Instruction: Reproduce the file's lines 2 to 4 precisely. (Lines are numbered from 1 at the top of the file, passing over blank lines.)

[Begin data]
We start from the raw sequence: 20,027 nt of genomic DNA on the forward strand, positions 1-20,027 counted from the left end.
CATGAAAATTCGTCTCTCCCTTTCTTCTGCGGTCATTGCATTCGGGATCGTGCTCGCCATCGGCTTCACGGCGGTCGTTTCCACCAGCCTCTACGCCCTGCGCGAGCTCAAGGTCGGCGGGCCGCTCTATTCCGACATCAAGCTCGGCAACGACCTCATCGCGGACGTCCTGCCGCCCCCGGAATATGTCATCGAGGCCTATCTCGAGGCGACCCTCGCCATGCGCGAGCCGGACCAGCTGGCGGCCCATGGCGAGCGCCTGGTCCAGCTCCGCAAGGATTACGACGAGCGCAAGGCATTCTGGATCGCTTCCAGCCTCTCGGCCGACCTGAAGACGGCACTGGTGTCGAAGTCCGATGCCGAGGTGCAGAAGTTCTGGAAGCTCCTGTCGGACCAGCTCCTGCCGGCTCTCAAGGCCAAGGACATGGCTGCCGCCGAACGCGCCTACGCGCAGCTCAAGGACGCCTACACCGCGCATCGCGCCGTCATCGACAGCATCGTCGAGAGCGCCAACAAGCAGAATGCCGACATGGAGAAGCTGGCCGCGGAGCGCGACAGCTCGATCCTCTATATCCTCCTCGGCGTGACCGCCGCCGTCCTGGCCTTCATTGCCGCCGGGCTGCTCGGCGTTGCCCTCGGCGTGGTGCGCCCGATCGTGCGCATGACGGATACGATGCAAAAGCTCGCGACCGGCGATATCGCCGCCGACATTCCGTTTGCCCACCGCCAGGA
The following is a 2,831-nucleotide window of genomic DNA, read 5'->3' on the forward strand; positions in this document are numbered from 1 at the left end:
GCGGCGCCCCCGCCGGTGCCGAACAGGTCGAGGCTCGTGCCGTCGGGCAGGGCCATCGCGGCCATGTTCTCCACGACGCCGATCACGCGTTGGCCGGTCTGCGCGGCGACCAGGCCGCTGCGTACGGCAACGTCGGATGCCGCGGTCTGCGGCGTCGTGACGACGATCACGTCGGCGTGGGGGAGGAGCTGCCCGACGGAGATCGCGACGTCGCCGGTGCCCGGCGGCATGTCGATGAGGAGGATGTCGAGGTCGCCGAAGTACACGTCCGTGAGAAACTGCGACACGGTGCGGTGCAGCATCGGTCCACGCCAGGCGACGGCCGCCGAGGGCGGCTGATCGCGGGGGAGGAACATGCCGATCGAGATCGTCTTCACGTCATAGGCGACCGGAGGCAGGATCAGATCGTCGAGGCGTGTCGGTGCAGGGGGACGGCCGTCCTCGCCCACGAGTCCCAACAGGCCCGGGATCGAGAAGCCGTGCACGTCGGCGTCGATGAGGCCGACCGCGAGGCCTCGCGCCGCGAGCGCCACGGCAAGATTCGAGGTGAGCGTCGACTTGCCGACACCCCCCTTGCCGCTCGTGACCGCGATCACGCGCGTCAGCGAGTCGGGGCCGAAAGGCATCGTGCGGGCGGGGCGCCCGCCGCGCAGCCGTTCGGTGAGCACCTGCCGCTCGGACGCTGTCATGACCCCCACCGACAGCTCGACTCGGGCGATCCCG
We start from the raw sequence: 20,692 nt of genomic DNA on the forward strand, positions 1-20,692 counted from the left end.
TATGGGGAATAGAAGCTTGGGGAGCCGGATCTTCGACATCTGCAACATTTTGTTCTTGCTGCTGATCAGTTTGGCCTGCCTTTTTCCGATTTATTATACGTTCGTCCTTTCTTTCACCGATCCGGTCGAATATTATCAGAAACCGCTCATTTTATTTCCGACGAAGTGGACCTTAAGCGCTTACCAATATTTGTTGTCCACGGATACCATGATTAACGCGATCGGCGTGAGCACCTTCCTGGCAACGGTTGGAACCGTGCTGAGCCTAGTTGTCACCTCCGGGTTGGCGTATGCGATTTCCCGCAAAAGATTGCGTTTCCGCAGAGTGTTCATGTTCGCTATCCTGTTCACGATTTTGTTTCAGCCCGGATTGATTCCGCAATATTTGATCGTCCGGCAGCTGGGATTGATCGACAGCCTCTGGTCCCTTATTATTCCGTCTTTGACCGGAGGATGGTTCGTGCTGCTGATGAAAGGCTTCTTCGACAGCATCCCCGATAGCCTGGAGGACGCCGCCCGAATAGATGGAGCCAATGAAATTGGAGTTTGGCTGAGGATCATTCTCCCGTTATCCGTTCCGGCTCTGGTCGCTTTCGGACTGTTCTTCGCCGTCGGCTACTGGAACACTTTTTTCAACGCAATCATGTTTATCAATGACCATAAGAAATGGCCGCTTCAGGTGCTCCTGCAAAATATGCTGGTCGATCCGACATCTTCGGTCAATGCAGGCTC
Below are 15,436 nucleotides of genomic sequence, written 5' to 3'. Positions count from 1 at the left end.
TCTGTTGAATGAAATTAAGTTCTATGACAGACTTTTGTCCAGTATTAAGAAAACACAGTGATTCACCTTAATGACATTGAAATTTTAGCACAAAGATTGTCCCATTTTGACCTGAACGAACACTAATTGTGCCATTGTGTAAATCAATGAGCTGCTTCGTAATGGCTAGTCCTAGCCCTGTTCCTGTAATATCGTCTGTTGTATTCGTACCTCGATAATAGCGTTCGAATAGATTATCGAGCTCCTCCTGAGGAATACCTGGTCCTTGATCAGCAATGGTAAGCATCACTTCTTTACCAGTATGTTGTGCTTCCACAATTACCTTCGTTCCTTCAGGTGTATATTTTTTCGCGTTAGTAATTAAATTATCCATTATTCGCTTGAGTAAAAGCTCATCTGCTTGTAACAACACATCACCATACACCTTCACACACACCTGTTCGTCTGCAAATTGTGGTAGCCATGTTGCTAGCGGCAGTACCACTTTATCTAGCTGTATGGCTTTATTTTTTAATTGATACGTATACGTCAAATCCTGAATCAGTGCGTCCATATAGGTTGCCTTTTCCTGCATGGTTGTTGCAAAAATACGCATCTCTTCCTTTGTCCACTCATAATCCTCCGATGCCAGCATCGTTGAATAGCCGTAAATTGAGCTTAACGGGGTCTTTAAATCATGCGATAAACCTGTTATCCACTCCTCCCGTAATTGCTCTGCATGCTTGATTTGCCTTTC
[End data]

CATGAAAATTCGTCTCTCCCTTTCTTCTGCGGTCATTGCATTCGGGATCGTGCTCGCCATCGGCTTCACGGCGGTCGTTTCCACCAGCCTCTACGCCCTGCGCGAGCTCAAGGTCGGCGGGCCGCTCTATTCCGACATCAAGCTCGGCAACGACCTCATCGCGGACGTCCTGCCGCCCCCGGAATATGTCATCGAGGCCTATCTCGAGGCGACCCTCGCCATGCGCGAGCCGGACCAGCTGGCGGCCCATGGCGAGCGCCTGGTCCAGCTCCGCAAGGATTACGACGAGCGCAAGGCATTCTGGATCGCTTCCAGCCTCTCGGCCGACCTGAAGACGGCACTGGTGTCGAAGTCCGATGCCGAGGTGCAGAAGTTCTGGAAGCTCCTGTCGGACCAGCTCCTGCCGGCTCTCAAGGCCAAGGACATGGCTGCCGCCGAACGCGCCTACGCGCAGCTCAAGGACGCCTACACCGCGCATCGCGCCGTCATCGACAGCATCGTCGAGAGCGCCAACAAGCAGAATGCCGACATGGAGAAGCTGGCCGCGGAGCGCGACAGCTCGATCCTCTATATCCTCCTCGGCGTGACCGCCGCCGTCCTGGCCTTCATTGCCGCCGGGCTGCTCGGCGTTGCCCTCGGCGTGGTGCGCCCGATCGTGCGCATGACGGATACGATGCAAAAGCTCGCGACCGGCGATATCGCCGCCGACATTCCGTTTGCCCACCGCCAGGA
The following is a 2,831-nucleotide window of genomic DNA, read 5'->3' on the forward strand; positions in this document are numbered from 1 at the left end:
GCGGCGCCCCCGCCGGTGCCGAACAGGTCGAGGCTCGTGCCGTCGGGCAGGGCCATCGCGGCCATGTTCTCCACGACGCCGATCACGCGTTGGCCGGTCTGCGCGGCGACCAGGCCGCTGCGTACGGCAACGTCGGATGCCGCGGTCTGCGGCGTCGTGACGACGATCACGTCGGCGTGGGGGAGGAGCTGCCCGACGGAGATCGCGACGTCGCCGGTGCCCGGCGGCATGTCGATGAGGAGGATGTCGAGGTCGCCGAAGTACACGTCCGTGAGAAACTGCGACACGGTGCGGTGCAGCATCGGTCCACGCCAGGCGACGGCCGCCGAGGGCGGCTGATCGCGGGGGAGGAACATGCCGATCGAGATCGTCTTCACGTCATAGGCGACCGGAGGCAGGATCAGATCGTCGAGGCGTGTCGGTGCAGGGGGACGGCCGTCCTCGCCCACGAGTCCCAACAGGCCCGGGATCGAGAAGCCGTGCACGTCGGCGTCGATGAGGCCGACCGCGAGGCCTCGCGCCGCGAGCGCCACGGCAAGATTCGAGGTGAGCGTCGACTTGCCGACACCCCCCTTGCCGCTCGTGACCGCGATCACGCGCGTCAGCGAGTCGGGGCCGAAAGGCATCGTGCGGGCGGGGCGCCCGCCGCGCAGCCGTTCGGTGAGCACCTGCCGCTCGGACGCTGTCATGACCCCCACCGACAGCTCGACTCGGGCGATCCCG